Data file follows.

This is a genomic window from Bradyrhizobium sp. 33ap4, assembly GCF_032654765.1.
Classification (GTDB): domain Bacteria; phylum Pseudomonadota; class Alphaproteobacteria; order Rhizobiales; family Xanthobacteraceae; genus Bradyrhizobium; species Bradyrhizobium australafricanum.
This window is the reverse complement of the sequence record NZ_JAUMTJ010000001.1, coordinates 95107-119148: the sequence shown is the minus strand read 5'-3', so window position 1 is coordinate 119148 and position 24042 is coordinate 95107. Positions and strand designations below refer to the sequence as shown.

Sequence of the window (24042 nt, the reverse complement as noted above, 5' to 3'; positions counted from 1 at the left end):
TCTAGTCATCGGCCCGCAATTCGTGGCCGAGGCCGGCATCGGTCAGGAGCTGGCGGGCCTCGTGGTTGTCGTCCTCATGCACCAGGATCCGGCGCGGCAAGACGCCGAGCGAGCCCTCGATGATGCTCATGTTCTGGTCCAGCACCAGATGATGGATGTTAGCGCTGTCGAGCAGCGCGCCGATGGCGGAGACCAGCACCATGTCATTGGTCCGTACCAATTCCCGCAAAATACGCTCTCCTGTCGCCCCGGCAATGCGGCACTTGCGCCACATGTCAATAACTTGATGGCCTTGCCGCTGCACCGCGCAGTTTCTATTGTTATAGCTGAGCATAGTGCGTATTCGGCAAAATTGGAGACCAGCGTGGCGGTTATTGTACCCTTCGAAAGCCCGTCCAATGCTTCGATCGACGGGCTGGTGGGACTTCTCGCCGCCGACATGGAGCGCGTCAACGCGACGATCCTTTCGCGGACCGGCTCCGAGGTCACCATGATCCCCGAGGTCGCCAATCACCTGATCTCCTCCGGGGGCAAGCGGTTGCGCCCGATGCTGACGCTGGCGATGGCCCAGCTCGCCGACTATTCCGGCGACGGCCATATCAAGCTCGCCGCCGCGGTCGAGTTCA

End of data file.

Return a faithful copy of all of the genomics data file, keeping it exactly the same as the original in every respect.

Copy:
This is a genomic window from Bradyrhizobium sp. 33ap4, assembly GCF_032654765.1.
Classification (GTDB): domain Bacteria; phylum Pseudomonadota; class Alphaproteobacteria; order Rhizobiales; family Xanthobacteraceae; genus Bradyrhizobium; species Bradyrhizobium australafricanum.
This window is the reverse complement of the sequence record NZ_JAUMTJ010000001.1, coordinates 95107-119148: the sequence shown is the minus strand read 5'-3', so window position 1 is coordinate 119148 and position 24042 is coordinate 95107. Positions and strand designations below refer to the sequence as shown.

Sequence of the window (24042 nt, the reverse complement as noted above, 5' to 3'; positions counted from 1 at the left end):
TCTAGTCATCGGCCCGCAATTCGTGGCCGAGGCCGGCATCGGTCAGGAGCTGGCGGGCCTCGTGGTTGTCGTCCTCATGCACCAGGATCCGGCGCGGCAAGACGCCGAGCGAGCCCTCGATGATGCTCATGTTCTGGTCCAGCACCAGATGATGGATGTTAGCGCTGTCGAGCAGCGCGCCGATGGCGGAGACCAGCACCATGTCATTGGTCCGTACCAATTCCCGCAAAATACGCTCTCCTGTCGCCCCGGCAATGCGGCACTTGCGCCACATGTCAATAACTTGATGGCCTTGCCGCTGCACCGCGCAGTTTCTATTGTTATAGCTGAGCATAGTGCGTATTCGGCAAAATTGGAGACCAGCGTGGCGGTTATTGTACCCTTCGAAAGCCCGTCCAATGCTTCGATCGACGGGCTGGTGGGACTTCTCGCCGCCGACATGGAGCGCGTCAACGCGACGATCCTTTCGCGGACCGGCTCCGAGGTCACCATGATCCCCGAGGTCGCCAATCACCTGATCTCCTCCGGGGGCAAGCGGTTGCGCCCGATGCTGACGCTGGCGATGGCCCAGCTCGCCGACTATTCCGGCGACGGCCATATCAAGCTCGCCGCCGCGGTCGAGTTCA